In 1456, James II granted land to Edinburgh by charter wherein Calton Hill is referred to as "Cragingalt", the name by which it appears on the 1560 Petworth map of the Siege of Leith (rendered as "Cragge Ingalt"). The name may have derived from Old Welsh or Old English meaning "the place of the groves".
Castle Rock is a volcanic plug in the middle of Edinburgh upon which Edinburgh Castle sits. The rock is estimated to have formed some 350 million years ago during the early Carboniferous period. It is the remains of a volcanic pipe which cut through the surrounding sedimentary rock, before cooling to form very hard dolerite, a coarser-grained equivalent of basalt.
Step inside Edinburgh’s ‘other castle’, which stood a mile outside the old city walls, providing a retreat from Scotland’s capital. Craigmillar Castle was close to the political cauldron of Edinburgh, but pleasingly separate from it. Mary Queen of Scots famously used the castle as a safe haven in 1566.
The Edinburgh Vaults or South Bridge Vaults are a series of chambers formed in the nineteen arches of the South Bridge in Edinburgh, Scotland, which was completed in 1788. For around 30 years, the vaults were used to house taverns, workshops for cobblers and other tradesmen, as well as storage space for said merchants.
Edinburgh Waverley railway station (also known simply as Waverley) is the principal station serving Edinburgh, the capital city of Scotland. It is the northern terminus of the East Coast Main Line, 393 miles 13 chains (632.7 km) from London King's Cross, although some trains operated by Virgin Trains East Coast continue to other Scottish destinations beyond Edinburgh.
The firth is important for nature conservation and is a Site of Special Scientific Interest. The Firth of Forth Islands SPA (Special Protection Area) is home to more than 90,000 breeding seabirds every year. There is a bird observatory on the Isle of May.
The Forth Bridge is a cantilever railway bridge across the Firth of Forth in the east of Scotland, 9 miles (14 kilometres) west of Edinburgh City Centre. It is considered an iconic structure and a symbol of Scotland (having been voted Scotland's greatest man-made wonder in 2016), and is a UNESCO World Heritage Site.
The Royal Yacht Britannia was home to Her Majesty The Queen and the Royal Family for over 40 years, sailing over 1,000,000 miles around the world. Now berthed in Edinburgh, you can follow in the footsteps of Royalty to discover the heart and soul of this most special of Royal residences.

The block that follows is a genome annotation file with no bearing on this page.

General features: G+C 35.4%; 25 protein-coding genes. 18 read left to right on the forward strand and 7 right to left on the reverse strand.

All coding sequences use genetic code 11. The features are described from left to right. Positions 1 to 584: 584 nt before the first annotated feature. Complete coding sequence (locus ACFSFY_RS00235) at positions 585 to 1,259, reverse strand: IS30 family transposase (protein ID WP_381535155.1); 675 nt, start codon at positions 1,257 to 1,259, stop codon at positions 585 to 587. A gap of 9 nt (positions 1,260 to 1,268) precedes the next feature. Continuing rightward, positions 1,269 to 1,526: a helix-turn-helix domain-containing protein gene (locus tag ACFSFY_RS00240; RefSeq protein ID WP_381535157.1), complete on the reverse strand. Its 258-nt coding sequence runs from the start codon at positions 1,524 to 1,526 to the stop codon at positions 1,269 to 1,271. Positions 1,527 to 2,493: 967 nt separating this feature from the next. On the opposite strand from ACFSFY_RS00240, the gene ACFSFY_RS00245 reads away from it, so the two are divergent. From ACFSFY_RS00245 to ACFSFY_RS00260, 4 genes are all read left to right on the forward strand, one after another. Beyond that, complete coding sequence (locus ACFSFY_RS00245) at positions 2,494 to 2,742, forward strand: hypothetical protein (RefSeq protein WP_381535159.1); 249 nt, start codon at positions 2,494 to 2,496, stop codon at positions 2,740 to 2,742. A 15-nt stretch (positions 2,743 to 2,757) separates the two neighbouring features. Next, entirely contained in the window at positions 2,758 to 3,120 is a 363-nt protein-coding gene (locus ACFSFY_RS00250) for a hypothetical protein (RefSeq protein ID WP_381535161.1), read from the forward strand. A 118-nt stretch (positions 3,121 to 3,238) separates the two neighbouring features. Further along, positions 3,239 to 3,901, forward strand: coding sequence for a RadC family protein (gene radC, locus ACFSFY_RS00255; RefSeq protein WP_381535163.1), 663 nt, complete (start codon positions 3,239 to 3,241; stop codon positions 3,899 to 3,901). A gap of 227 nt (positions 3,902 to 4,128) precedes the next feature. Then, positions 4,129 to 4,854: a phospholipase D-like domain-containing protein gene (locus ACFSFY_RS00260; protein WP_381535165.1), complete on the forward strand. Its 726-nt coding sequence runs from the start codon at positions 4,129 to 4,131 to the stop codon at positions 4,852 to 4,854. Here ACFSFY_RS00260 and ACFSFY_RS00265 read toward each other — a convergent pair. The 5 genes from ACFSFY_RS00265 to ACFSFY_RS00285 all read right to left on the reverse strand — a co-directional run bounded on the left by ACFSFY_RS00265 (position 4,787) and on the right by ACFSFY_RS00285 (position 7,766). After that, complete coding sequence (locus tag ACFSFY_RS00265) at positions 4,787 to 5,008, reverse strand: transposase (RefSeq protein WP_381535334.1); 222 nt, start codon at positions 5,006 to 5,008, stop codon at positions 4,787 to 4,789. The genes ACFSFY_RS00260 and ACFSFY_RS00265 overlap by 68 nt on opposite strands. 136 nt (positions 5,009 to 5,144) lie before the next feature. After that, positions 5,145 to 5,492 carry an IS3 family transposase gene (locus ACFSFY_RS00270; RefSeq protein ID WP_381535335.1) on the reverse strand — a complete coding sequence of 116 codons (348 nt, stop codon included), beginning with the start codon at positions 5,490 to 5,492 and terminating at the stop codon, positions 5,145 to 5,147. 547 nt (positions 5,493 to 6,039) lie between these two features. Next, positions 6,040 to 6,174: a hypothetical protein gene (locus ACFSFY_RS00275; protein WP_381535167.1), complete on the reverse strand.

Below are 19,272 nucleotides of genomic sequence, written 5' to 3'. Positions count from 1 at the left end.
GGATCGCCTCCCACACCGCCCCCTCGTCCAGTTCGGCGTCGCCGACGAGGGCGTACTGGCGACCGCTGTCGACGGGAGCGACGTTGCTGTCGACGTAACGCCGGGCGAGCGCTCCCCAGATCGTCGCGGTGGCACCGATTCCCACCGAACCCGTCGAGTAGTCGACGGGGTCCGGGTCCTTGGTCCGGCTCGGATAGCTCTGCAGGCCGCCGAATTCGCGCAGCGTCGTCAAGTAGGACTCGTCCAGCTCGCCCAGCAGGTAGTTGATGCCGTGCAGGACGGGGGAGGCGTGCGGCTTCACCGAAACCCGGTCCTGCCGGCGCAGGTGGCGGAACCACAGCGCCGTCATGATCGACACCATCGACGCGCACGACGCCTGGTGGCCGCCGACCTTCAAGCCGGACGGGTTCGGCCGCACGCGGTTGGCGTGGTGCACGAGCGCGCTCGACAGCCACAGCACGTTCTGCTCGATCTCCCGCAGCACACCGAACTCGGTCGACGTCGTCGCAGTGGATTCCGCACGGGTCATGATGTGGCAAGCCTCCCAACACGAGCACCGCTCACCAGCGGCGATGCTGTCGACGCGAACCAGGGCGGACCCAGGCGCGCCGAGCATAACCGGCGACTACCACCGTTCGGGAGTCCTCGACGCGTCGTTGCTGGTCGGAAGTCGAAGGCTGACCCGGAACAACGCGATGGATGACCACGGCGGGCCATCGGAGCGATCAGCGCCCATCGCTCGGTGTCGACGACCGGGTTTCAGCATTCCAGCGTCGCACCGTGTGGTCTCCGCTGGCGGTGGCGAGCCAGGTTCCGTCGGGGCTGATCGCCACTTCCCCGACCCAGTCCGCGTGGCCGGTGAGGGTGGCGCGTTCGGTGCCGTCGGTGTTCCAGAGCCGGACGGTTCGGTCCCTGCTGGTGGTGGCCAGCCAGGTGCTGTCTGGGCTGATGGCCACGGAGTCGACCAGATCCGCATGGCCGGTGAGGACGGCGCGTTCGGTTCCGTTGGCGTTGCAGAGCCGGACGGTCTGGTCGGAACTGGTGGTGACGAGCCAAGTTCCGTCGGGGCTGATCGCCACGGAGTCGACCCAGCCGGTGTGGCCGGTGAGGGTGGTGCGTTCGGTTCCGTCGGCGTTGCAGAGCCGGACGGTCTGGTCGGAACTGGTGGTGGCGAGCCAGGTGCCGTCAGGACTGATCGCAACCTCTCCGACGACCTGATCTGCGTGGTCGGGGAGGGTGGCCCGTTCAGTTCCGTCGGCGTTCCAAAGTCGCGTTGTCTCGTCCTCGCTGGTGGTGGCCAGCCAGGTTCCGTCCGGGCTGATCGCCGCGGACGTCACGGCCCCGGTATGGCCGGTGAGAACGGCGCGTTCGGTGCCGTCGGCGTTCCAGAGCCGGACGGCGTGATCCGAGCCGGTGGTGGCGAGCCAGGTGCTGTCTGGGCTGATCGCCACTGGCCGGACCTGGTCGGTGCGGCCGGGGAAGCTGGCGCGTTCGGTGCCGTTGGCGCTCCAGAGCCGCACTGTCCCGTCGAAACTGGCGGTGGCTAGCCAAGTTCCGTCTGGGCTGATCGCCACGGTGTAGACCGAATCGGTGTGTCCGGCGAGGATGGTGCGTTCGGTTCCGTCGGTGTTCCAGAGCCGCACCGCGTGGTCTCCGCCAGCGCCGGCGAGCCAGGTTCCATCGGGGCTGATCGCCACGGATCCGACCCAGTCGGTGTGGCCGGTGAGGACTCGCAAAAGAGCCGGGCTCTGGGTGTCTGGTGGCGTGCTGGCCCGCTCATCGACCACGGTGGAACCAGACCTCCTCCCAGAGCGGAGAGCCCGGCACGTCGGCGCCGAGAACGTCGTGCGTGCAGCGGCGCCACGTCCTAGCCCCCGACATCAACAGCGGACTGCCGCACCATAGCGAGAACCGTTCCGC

Holyrood Abbey is a ruined abbey of the Canons Regular in Edinburgh, Scotland. The abbey was founded in 1128 by King David I. During the 15th century, the abbey guesthouse was developed into a royal residence, and after the Scottish Reformation the Palace of Holyroodhouse was expanded further.
Located at the bottom of the Royal Mile in Edinburgh, at the opposite end to Edinburgh Castle, Holyrood Palace has served as the principal residence of the Kings and Queens of Scots since the 16th century, and is a setting for state occasions and official entertaining.
Holyrood Park View is a 2 bedroom apartment overlooking the 650 acre Holyrood Park and offers panoramic views of Arthur's Seat. There is free WiFi and free street parking. Edinburgh Waverley train station is 1.1 miles form the property whilst Edinburgh Bus Station is 1.3 miles from the property.
Inchcolm lies in the Firth of Forth off the south coast of Fife opposite Braefoot Bay, east of the Forth Bridge, south of Aberdour, Fife, and north of the City of Edinburgh. It is separated from the Fife mainland by a stretch of water known as Mortimer's Deep.
The Canongate Churchyard is the resting place of several Edinburgh notables including the economist Adam Smith, the philosopher and Smith's biographer Dugald Stewart, Agnes Maclehose (the "Clarinda" of Robert Burns), by tradition David Rizzio, the murdered private secretary of Mary, Queen of Scots, and the poet Robert Fergusson, whose statue in bronze by David Annand stands outside the kirk gate.